What Are Passing of Accounts? Role of an Estate Trustee
An Estate Trustee has a legal obligation to keep a complete and accurate set of accounts of the assets under his or her administration. Informal accounts do not have a legal status, but are more common than formal agreements.
The letter contains information on the progress of distributing and disposing assets. Informal accounts are legal and unproblematic to the trustee as long as no one objects to the accounts.
Passing of Accounts is the formal process that the estate trustee must undergo to obtain the court’s approval of the accounts. A beneficiary can obtain a court order to force the passing of accounts. For example, if he is suspicious of how the estate trustee has distributed the assets. In other circumstances, an estate trustee can apply to the court voluntarily for a passing of accounts, for example, if he or she feels that someone will object to the accounts.
An Estate Trustee is required to pass accounts in circumstances where:
- A beneficiary challenges the actions of the estate trustee
- A beneficiary challenges the estate trustee’s handling of the estate accounts
- At least one of the beneficiaries is a minor
- At least one of the beneficiaries is mentally incapable
- There are contingent beneficiaries (individuals who will receive assets in the event that the primary beneficiary is unable to receive them)
- Some of the beneficiaries are unknown
FILING THE DOCUMENTS
The estate trustee must file the following documents with the Superior Court of Justice:
- Accounts in proper form
- An Affidavit of the Estate Trustee Verifying Estate Accounts
- Present a copy of the certificate of appointment of estate trustee
- If there has been a prior passing of accounts, a copy of the last order made on the passing of accounts
- A Notice of Application to Pass Accounts
- A filing fee of $322.00 payable to the Minister of Finance and imposed by the Superior Court of Justice and Court of Appeal
The accounts must be in proper form and there are several requirements that an estate trustee must meet. If this is the first passing of accounts, the estate trustee must provide a statement of the assets at the date of death. If a company is opening accounts, they must provide information about their assets to the people who are doing the work. The estate trustee must also present an account of all the money received and all money disbursed, including the trustee’s own compensation and any court order payments.
Investments come with their own proper form requirements. If the estate trustee has made any investments, they must provide an account of:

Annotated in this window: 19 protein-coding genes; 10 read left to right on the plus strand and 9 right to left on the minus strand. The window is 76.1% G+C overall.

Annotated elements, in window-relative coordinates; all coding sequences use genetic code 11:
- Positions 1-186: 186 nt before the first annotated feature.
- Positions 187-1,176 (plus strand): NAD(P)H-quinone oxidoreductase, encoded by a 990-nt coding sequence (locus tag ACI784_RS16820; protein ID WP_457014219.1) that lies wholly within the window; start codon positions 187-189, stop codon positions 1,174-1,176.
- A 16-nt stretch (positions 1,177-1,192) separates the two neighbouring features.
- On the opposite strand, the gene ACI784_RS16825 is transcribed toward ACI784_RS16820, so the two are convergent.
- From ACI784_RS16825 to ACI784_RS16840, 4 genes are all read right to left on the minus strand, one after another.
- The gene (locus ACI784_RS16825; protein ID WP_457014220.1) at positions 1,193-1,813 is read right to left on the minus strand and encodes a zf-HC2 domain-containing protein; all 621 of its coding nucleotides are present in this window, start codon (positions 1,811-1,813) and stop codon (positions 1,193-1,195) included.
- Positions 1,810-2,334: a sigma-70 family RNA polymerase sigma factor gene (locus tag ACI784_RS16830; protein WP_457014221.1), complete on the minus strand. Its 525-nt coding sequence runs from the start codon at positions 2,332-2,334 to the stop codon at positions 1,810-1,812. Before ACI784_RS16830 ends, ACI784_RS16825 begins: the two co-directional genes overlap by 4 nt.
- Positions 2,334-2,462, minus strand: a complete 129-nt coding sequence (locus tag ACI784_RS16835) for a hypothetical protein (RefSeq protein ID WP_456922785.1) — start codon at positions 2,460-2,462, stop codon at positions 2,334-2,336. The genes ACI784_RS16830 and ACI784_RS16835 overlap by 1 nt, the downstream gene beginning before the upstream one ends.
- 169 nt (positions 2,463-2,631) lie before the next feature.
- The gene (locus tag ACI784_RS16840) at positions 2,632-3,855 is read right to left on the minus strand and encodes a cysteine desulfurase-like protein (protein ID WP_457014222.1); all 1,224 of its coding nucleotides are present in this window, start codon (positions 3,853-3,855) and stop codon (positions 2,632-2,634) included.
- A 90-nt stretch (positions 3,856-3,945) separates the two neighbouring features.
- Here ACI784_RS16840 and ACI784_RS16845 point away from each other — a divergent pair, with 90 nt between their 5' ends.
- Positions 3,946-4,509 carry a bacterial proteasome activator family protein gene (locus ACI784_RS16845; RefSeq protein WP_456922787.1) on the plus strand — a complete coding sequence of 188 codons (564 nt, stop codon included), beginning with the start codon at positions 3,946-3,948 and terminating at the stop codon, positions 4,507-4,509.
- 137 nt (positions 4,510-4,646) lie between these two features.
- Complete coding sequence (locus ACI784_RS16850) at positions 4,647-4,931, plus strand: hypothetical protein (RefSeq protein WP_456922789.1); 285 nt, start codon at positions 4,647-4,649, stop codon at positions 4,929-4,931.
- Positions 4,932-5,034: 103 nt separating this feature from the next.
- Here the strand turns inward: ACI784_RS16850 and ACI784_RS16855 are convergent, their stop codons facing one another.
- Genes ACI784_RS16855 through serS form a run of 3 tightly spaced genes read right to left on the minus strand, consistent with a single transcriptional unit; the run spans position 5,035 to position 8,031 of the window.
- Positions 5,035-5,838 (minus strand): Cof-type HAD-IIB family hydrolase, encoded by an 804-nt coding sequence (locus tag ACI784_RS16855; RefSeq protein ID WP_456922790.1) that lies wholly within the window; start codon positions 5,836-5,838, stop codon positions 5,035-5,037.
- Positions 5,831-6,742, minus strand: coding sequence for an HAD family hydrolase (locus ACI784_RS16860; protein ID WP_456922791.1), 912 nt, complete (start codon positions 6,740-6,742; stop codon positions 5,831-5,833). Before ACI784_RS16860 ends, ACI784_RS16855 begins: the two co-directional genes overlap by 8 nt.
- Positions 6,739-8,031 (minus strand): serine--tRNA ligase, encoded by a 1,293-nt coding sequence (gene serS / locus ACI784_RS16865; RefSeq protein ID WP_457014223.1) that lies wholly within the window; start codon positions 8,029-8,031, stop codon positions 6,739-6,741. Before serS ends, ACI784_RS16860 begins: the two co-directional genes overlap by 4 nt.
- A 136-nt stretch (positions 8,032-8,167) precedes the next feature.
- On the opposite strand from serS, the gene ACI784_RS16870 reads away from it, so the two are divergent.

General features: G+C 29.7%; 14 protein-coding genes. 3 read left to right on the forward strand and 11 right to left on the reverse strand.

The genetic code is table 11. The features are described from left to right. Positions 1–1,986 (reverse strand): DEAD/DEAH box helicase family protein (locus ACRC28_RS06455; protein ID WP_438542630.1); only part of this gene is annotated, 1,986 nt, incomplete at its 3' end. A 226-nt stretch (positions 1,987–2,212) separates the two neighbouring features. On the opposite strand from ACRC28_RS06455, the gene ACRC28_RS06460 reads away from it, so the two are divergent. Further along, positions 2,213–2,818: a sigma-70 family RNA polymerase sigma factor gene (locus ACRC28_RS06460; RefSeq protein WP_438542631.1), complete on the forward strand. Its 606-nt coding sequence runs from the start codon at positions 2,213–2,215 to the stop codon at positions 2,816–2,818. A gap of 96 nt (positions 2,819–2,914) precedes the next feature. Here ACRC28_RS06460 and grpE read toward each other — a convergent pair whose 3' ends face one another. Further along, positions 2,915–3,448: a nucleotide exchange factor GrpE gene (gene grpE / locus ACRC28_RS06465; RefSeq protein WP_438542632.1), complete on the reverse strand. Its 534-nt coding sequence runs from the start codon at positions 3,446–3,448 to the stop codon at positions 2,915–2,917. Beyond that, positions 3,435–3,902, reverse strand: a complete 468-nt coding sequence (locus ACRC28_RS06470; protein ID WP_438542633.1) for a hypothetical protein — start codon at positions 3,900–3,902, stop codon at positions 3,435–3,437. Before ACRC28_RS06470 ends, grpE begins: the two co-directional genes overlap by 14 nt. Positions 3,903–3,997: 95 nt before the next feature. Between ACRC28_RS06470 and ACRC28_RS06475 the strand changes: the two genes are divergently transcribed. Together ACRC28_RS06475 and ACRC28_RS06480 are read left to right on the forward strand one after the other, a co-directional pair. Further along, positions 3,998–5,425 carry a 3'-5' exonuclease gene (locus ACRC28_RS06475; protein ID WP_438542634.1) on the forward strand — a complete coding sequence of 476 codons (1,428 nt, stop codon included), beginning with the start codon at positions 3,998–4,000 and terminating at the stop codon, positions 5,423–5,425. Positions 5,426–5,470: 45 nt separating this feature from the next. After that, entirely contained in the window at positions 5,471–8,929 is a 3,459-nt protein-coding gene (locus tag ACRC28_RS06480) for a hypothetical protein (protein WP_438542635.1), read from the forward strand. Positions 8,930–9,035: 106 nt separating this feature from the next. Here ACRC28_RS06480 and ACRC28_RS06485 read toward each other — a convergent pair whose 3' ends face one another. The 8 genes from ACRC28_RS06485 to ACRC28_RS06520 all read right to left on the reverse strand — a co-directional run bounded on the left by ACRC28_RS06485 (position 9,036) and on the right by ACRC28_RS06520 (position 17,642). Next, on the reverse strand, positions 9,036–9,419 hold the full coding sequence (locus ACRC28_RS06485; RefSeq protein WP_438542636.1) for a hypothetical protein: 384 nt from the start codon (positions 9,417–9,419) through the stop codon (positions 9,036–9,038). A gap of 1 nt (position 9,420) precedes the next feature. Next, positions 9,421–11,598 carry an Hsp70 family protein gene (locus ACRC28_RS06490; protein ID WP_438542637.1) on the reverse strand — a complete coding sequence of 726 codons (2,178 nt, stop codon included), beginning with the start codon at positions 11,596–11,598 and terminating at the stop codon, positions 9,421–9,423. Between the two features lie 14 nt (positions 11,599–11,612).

- All of the estate’s investments at the closing date of the accounts
- All unrealized assets in the estate at the closing date of the accounts
- The estate’s debts and liabilities at the closing date of the accounts
- The estate trustee is paid for their work as well as a management fee based on the value of the estate’s assets.
- Money used to purchase investments
- Money received from repayments or realization on the investments
- A statement indicating all the money and investments in the estate at the closing date of the accounts
SERVING THE DOCUMENTS TO BENEFICIARIES
The Estate Trustee must serve the documents to all the beneficiaries who have an interest in the estate. It is appropriate for the estate trustee to mail the following documents to the recipients:
- A notice of the application to pass accounts
- Draft notice of objection to accounts
- A draft judgment must be served on each person who has a contingent or vested interest at least 60 days prior to appointment for persons in Ontario; 75 days for parties outside of the province
A minor must have copies of any will sent to the Office of Children’s Lawyer and Public Guardian. A mentally incapable person cannot manage their own affairs so someone else has to act on their behalf.
There is value in accounting to beneficiaries. The estate trustee is obligated to pass on the accounts in an honest way. Passing of accounts is when the assets in an estate are divided up according to who gets what. The estate trustee is not entitled to any compensation until the beneficiaries have consented.
A person appointed as an estate trustee has judicial release for actions taken during the time of accounting. An Estate Trust gives the trustee peace of mind, and protects them from objections.
Nothing in this article should be considered or relied on as legal advice or opinion. This article only provides general information and should you require assistance, please contact us to book a free initial consultation 905-366-0202 or through our website here.